Vol.6(16), pp. 3725-3728 , August 2011
DOI: 10.5897/AJAR10.541 Total Views: 162
ISSN: 1991-637X Downloaded: 201
Full Length Research Paper
M. O. Ogunlade* and S. O. Agbeniyi
Cocoa Research Institute of Nigeria, P. M. B. 5244, Ibadan, Oyo State, Nigeria.
Accepted: 02 September 2010 Published: 18 August 2011
Copyright © 2011 Author(s) retain the copyright of this article.
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The high incidence of phytophthora pod rot and mirids resulting from high rainfall and relative humidity in cocoa producing areas of Nigeria necessitated the use of fungicides and other pesticides on cocoa. This is causing increased worldwide concern about heavy metal contamination of the soil environment and cocoa beans. Thus the objective of this study is to evaluate the status of some heavy metals in selected cocoa farms in Ikom, Etung and Boki local government areas of Cross River State - the highest cocoa producing state in eastern Nigeria, where farmers use a lot of pesticides to combat pests and diseases. The results indicated that the soil contents of the heavy metals were in the order (Cr > Pb > Co > Ni > Se > Cd > As) in the selected farms evaluated in the three local government areas. The values ranged between 0.88 and 1.33 mg/kg for chromium and between 0.59 and 0.86 mg/kg for lead. The soil contents of the heavy metals in the adjacent forest were similar to that obtained in the cocoa farms. The values of chromium ranged between 1.01 and 1.02 mg/kg soil while that of lead ranged between 0.5 and 0.74 mg/kg soil in adjacent forest. This suggests that heavy metal contents of the soils in the cocoa farms evaluated were not primarily due to chemicals being sprayed but probably naturally occurring. Their concentrations were also below the optimum limit allowed in the soil.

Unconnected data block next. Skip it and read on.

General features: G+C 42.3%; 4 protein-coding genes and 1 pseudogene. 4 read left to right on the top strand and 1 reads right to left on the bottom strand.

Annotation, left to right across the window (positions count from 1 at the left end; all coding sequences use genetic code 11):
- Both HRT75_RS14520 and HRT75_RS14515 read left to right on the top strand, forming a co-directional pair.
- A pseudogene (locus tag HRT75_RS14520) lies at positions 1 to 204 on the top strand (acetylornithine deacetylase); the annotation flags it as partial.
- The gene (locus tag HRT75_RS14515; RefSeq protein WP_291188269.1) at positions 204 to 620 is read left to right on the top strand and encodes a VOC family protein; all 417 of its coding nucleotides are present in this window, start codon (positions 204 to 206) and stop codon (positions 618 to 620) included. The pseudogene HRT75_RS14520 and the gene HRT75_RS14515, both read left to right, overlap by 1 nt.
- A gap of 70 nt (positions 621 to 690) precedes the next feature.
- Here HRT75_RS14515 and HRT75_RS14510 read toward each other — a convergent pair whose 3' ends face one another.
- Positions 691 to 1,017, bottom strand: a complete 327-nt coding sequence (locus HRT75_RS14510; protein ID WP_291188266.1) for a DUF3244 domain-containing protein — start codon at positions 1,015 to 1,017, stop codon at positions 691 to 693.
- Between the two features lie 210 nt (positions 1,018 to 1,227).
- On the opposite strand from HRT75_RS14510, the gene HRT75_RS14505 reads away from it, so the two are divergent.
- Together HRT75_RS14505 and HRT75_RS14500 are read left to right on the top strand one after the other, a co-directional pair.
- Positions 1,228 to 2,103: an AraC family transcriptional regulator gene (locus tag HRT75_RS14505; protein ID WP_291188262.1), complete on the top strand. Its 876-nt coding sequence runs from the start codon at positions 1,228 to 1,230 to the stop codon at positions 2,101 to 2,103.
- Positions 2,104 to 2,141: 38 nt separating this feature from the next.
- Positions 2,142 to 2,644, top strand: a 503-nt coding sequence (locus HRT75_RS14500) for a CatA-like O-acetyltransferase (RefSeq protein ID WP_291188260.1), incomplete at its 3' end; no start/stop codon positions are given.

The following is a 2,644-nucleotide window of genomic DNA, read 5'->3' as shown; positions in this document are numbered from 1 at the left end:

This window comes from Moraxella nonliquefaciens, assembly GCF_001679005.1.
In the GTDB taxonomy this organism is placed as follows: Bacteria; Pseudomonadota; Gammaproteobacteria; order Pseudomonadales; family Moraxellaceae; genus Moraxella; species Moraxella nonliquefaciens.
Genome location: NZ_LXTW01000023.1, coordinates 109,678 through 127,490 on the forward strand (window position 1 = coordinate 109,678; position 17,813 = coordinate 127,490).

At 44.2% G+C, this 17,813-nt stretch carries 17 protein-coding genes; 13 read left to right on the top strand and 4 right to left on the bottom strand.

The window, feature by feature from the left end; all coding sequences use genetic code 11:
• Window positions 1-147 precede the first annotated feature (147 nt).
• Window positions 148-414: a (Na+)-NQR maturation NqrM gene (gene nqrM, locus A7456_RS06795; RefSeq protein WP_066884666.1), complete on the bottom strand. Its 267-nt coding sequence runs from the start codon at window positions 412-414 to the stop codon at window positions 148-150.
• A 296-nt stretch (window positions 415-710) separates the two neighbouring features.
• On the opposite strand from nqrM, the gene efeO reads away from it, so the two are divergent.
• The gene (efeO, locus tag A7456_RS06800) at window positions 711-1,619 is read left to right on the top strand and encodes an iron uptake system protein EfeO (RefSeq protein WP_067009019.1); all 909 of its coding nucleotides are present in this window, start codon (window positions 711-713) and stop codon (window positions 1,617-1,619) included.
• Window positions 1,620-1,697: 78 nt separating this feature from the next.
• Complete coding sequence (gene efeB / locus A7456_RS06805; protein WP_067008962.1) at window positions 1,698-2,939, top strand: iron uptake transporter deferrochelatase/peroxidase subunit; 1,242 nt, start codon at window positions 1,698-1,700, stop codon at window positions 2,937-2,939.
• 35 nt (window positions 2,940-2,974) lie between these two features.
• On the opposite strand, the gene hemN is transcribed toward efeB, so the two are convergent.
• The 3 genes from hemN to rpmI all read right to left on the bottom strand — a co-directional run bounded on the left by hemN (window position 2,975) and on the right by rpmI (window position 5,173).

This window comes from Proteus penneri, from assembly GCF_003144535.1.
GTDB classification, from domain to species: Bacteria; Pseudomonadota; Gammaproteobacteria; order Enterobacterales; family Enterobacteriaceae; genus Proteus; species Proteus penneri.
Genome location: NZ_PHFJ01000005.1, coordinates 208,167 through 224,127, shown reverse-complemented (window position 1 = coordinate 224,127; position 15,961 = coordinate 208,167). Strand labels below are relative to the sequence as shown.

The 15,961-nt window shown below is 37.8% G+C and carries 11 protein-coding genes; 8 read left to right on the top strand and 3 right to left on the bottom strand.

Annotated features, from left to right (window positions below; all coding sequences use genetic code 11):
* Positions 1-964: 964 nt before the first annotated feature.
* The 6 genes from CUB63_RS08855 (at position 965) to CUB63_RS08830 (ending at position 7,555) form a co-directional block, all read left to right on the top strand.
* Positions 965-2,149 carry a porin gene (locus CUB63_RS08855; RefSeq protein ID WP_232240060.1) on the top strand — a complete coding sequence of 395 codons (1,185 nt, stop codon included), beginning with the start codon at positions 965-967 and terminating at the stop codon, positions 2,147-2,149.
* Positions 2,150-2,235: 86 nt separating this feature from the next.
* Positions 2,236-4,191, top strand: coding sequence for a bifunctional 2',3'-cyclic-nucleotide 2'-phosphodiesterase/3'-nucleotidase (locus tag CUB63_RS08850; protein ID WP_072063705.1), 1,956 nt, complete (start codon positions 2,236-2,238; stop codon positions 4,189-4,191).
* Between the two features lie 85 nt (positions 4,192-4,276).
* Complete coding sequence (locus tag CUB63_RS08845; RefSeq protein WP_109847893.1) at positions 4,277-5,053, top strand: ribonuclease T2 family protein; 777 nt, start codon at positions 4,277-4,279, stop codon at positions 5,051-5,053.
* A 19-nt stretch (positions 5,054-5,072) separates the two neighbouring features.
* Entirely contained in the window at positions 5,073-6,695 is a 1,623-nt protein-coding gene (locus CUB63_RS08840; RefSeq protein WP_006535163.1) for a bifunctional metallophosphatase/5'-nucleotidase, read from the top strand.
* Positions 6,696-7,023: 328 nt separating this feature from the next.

Key words: Heavy metals, cocoa soils, lead, Cross River State, cocoa plantation.